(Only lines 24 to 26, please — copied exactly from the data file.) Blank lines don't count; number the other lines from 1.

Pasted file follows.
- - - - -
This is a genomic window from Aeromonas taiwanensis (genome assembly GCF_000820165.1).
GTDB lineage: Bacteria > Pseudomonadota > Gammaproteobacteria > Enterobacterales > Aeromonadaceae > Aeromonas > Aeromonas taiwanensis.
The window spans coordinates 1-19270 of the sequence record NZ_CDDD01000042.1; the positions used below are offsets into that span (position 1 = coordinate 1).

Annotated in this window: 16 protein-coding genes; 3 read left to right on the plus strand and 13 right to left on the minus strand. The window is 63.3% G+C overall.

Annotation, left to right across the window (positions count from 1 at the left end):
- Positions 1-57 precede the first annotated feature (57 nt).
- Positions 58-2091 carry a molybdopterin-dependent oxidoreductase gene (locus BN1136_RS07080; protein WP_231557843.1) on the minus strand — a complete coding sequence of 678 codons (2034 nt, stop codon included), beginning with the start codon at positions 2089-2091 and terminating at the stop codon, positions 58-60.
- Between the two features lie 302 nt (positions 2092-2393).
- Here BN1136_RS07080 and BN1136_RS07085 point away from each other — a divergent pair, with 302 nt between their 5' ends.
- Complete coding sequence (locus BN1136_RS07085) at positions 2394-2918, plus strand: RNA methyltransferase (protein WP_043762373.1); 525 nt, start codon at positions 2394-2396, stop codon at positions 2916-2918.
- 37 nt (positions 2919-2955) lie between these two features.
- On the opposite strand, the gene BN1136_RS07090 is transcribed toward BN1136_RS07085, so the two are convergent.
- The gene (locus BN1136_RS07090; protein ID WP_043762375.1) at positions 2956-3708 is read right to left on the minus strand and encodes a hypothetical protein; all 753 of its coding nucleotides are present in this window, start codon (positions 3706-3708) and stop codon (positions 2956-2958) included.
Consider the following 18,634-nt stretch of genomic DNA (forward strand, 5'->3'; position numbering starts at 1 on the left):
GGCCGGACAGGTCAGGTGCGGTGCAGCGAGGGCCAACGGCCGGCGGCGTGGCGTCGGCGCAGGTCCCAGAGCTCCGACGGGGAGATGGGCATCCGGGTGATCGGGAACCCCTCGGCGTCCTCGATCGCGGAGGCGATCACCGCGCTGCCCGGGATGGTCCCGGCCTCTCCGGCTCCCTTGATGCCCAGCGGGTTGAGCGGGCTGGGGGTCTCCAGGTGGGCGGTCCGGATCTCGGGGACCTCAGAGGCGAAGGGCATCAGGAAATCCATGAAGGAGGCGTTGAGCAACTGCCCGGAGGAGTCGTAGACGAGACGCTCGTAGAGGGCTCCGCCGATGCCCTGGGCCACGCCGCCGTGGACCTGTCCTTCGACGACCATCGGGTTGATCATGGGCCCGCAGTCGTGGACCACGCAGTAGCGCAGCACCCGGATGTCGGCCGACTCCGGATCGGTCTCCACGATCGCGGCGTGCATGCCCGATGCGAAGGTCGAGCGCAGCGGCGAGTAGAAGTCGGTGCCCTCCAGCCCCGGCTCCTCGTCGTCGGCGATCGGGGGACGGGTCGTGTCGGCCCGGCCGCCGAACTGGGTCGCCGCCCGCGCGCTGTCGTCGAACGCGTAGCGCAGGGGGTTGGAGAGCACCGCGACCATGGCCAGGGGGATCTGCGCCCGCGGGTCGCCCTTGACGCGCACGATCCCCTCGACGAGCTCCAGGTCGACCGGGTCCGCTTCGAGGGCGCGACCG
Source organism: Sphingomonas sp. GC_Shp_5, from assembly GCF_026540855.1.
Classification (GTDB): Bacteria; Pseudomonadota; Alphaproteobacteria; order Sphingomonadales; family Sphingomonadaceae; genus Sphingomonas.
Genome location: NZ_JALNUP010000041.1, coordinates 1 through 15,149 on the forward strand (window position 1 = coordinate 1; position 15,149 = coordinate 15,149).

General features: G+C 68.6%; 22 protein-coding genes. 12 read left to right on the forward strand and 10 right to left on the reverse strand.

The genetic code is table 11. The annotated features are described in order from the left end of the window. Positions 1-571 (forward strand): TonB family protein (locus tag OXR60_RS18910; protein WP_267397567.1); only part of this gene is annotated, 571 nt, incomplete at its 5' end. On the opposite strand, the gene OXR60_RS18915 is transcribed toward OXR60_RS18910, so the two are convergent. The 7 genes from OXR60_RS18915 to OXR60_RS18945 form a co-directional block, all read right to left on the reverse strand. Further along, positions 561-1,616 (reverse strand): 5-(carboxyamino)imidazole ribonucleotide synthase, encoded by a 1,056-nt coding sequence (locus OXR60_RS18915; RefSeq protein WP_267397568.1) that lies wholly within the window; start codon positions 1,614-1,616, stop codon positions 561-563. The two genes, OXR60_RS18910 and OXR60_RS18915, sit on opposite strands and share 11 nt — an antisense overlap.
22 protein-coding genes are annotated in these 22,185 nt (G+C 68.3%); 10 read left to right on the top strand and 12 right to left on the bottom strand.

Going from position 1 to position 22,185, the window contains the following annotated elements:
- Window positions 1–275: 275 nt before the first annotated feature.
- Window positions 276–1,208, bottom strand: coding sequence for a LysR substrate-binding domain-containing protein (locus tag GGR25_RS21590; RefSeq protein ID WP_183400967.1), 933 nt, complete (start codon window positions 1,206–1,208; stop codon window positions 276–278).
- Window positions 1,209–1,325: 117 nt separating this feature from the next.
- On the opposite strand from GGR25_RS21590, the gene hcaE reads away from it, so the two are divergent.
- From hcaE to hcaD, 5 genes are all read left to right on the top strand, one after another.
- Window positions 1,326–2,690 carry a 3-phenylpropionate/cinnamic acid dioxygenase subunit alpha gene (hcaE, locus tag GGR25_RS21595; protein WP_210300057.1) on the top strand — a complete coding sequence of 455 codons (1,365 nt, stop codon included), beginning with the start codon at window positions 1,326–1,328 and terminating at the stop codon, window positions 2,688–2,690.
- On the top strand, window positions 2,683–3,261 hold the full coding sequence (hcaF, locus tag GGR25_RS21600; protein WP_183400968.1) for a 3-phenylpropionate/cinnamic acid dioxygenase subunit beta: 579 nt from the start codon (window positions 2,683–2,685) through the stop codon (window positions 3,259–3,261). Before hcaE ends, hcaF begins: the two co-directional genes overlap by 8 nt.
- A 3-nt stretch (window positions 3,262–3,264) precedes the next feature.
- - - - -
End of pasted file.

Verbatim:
- Window positions 276–1,208, bottom strand: coding sequence for a LysR substrate-binding domain-containing protein (locus tag GGR25_RS21590; RefSeq protein ID WP_183400967.1), 933 nt, complete (start codon window positions 1,206–1,208; stop codon window positions 276–278).
- Window positions 1,209–1,325: 117 nt separating this feature from the next.
- On the opposite strand from GGR25_RS21590, the gene hcaE reads away from it, so the two are divergent.